For my final post this year, I would like to share a “behind the scenes” look at “American Hustle”.
When I received the call from “Boston Casting” advising me they wanted me to play a Camden teenager on the set of “American Hustle”, I was thrilled. When the day arrived I discovered that being on the set was like being transported back to a time where my mother was my age (18). It was a cultural shock to say the least where there were no cell phones, cars were big and clunky and all the guys had curly hair. African Americans all had bigger then life hair – Afros they were called. My mother was on the set the same day that I was and although we had separate scenes, she helped me to understand the culture of the 70′s and why it was a cool time to be a teenager.
For example, when I voiced my concern about the about the jean jumpsuit wardrobe had assigned to me as I initially thought it be very unfashionable, Mom laughed and talked about how much she rocked the same type of outfit back in the day. My hair is long with a slight wave to it and I generally wear it down so when the hair people pulled it up tight to a neat little bun, it certainly generated a very unique look that I was not used to. After Hair, Wardrobe and Makeup were finished, I looked at my reflection in the mirror and saw the transformation to a 1970 teenager. I was curious to understand more about the era questions about the 1970′s so I could better understand the character I was to play.
Some of the more shocking points of information were:
1. The cool phone of the day was a “princess” phone (preferably a wall unit)
2. Microwaves and calculators were just being introduced
3. The first proto-type computer was a strange large unit that took up an entire wall (My grandfather was a Navy Officer and had brought my Mom to the base where they lived in Coronado, CA). Most people hadn’t even heard of computers.
By the time I was called for my scene, I was excited to see the set and hoped that it was true to the seventies. Needless to say, I was not disappointed. The set was simply amazing - and as the filming began, I submerged myself into character. I became the 1970′s teen that my Mom was 35 years ago. We were on the streets of Worcester, MA where a lot of the architecture of the shops and surroundings has remained the same for several decades creating a unique ambience. My role was to be a pedestrian. I was paired up with a woman and I was to play her daughter for the scene. We slowly walked up and down the sidewalk and conversed. Because we were not principles in the scene when we talk, we really just lip sync. A few of my fellow acting friends were there that day so it was fun sharing the set with them. Also - Jeremy Renner was in the scene and although we aren’t allowed to talk to the actors (because they are busy working as well), he made a point to come over and say hello which was very cool. It was one of the best sets I have ever worked on witnessing the amazing Director David O. Russell and his assistant Shelly was inspirational. Mr. Russell was flowing with creativity, and Shelly ran tight controls on the crew so everyone met Mr. Russell’s expectations. Mr. Russell was very personable and friendly and it was clear to me that he had a vision of what was necessary for each scene.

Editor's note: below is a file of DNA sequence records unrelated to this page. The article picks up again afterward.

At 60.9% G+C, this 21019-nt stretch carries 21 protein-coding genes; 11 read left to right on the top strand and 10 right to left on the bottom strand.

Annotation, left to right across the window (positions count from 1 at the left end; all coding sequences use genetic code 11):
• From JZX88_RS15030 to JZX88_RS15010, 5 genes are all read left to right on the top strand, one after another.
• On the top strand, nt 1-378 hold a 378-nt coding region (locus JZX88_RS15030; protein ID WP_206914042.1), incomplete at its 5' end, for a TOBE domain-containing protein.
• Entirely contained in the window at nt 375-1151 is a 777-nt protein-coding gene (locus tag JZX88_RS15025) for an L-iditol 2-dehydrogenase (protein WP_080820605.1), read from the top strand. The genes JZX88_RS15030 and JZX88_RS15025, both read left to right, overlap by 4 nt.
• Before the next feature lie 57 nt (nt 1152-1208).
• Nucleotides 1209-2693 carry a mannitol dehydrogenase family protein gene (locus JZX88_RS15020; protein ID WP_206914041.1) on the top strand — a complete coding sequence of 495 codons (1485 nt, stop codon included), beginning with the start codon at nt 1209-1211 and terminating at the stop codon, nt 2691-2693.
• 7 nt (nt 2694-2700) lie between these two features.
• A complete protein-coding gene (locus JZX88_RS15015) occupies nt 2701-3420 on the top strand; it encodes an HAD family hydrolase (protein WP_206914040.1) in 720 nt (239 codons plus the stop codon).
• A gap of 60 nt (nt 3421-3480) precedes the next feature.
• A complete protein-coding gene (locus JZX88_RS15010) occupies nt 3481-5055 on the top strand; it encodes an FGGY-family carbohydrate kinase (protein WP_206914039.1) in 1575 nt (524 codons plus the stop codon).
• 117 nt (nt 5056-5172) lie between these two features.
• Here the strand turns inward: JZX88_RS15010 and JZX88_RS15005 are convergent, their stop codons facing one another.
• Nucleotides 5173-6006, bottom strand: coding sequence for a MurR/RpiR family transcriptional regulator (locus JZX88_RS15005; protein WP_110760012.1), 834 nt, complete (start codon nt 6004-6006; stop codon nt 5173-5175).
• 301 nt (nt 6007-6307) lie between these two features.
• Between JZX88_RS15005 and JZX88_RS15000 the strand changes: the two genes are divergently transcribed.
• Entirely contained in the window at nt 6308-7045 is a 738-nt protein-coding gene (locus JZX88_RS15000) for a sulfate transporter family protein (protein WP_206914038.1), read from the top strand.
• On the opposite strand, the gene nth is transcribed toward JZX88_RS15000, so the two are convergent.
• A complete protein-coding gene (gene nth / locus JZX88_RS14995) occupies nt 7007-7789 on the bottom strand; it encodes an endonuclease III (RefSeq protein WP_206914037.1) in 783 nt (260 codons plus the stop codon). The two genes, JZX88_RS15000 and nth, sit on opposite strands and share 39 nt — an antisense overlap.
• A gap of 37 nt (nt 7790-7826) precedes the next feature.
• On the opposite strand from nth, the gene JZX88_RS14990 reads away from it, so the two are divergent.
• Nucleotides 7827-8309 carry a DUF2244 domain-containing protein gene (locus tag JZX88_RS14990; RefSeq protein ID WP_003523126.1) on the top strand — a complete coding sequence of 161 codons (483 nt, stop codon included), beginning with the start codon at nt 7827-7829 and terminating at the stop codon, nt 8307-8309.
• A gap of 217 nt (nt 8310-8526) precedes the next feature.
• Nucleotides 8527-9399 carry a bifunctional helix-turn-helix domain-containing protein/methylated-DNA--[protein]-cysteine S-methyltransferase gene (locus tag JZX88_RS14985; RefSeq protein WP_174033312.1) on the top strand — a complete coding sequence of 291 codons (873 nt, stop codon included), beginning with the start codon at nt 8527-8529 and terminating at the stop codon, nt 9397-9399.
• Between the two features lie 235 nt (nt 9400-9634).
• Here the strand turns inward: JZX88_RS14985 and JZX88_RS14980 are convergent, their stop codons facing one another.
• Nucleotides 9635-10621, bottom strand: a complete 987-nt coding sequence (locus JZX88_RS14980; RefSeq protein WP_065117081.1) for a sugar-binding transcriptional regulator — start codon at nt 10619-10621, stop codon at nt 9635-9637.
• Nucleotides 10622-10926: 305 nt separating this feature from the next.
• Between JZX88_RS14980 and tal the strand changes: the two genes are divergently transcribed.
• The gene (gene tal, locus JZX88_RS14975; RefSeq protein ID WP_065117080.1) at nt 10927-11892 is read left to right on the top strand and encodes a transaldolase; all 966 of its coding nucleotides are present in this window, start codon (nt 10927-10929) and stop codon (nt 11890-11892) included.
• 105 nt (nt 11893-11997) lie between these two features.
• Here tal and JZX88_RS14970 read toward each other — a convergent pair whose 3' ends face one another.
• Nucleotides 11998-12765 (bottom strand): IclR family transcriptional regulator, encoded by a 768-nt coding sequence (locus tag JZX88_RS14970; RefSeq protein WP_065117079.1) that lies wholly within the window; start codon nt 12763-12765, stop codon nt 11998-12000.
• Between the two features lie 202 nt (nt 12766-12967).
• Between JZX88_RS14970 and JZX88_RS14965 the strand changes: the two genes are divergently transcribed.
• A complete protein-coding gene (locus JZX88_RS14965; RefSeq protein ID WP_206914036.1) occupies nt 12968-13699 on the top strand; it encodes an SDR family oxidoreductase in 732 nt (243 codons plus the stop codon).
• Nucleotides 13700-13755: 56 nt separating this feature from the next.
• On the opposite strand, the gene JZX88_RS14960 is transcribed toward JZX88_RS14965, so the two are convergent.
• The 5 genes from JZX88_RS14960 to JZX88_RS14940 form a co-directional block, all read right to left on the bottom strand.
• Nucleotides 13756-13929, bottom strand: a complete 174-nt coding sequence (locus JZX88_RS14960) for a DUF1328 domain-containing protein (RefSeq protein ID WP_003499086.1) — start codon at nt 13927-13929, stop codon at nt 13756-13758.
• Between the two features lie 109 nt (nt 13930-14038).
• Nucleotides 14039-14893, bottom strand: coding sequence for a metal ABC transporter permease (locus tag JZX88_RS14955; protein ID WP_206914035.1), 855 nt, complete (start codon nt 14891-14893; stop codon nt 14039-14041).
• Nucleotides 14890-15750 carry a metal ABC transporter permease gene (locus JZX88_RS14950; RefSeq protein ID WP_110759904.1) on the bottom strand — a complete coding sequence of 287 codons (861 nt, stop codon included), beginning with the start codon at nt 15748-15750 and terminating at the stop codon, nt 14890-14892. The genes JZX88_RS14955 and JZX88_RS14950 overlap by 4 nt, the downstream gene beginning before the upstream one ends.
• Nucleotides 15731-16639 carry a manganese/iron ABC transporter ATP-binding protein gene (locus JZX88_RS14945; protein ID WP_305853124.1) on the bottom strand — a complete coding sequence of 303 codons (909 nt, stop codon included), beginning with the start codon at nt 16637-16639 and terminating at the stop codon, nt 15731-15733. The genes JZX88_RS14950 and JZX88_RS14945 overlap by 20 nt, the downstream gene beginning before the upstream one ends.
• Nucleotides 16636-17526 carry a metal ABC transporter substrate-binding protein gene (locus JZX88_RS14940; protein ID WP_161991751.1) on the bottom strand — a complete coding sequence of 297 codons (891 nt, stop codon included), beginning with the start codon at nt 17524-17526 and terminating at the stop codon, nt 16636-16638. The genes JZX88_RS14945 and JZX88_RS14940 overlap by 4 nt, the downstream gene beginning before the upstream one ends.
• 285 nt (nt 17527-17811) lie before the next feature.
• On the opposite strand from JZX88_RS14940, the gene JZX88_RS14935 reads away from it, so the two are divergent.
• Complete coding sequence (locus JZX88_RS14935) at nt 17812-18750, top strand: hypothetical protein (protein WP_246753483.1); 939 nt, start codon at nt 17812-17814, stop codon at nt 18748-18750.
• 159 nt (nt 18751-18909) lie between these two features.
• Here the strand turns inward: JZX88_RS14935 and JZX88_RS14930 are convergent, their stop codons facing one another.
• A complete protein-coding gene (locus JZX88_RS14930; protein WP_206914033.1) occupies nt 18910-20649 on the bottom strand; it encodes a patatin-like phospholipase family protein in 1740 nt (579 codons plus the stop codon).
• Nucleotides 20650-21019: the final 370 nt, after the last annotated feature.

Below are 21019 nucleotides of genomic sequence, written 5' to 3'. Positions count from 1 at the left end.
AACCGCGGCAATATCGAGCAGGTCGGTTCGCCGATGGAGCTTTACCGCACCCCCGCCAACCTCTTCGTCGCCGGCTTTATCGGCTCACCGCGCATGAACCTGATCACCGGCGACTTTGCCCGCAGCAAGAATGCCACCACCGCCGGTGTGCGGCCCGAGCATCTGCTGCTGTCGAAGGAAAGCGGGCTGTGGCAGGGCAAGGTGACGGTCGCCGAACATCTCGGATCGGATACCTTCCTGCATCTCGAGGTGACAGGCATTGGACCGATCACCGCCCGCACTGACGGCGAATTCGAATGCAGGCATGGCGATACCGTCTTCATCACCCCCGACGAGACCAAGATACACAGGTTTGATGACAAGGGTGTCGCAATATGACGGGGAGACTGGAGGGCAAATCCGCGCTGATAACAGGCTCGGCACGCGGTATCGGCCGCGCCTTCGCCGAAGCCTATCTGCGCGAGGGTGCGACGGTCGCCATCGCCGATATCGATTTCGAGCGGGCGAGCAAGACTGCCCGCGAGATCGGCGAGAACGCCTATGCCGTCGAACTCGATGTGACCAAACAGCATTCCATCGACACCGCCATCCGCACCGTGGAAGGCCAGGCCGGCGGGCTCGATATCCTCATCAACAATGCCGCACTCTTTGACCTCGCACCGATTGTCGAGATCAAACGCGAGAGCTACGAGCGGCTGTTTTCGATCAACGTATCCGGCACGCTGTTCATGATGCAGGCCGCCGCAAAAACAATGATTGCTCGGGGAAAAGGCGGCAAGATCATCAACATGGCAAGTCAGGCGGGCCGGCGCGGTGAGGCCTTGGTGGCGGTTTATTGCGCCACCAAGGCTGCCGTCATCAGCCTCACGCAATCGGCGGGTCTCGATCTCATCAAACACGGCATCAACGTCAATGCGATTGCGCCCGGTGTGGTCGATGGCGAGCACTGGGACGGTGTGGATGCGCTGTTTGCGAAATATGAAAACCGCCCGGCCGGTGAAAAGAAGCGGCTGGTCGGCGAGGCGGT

My day on the set ended far too soon and although I was happy to put my modern day outfit back on, the experience of being a teen in the 70′s, will always be with me. It is rare that people have a chance to live in another era and thanks to the magic of moviemaking, I was granted that opportunity. I am extremely grateful for my day on the set of “American Hustle’ as it opened my mind to a time period long gone but now, thanks to my day on the set, will never be forgotten.
2013 was a great year and I am looking forward to an equally exciting 2014.
Happy New Year !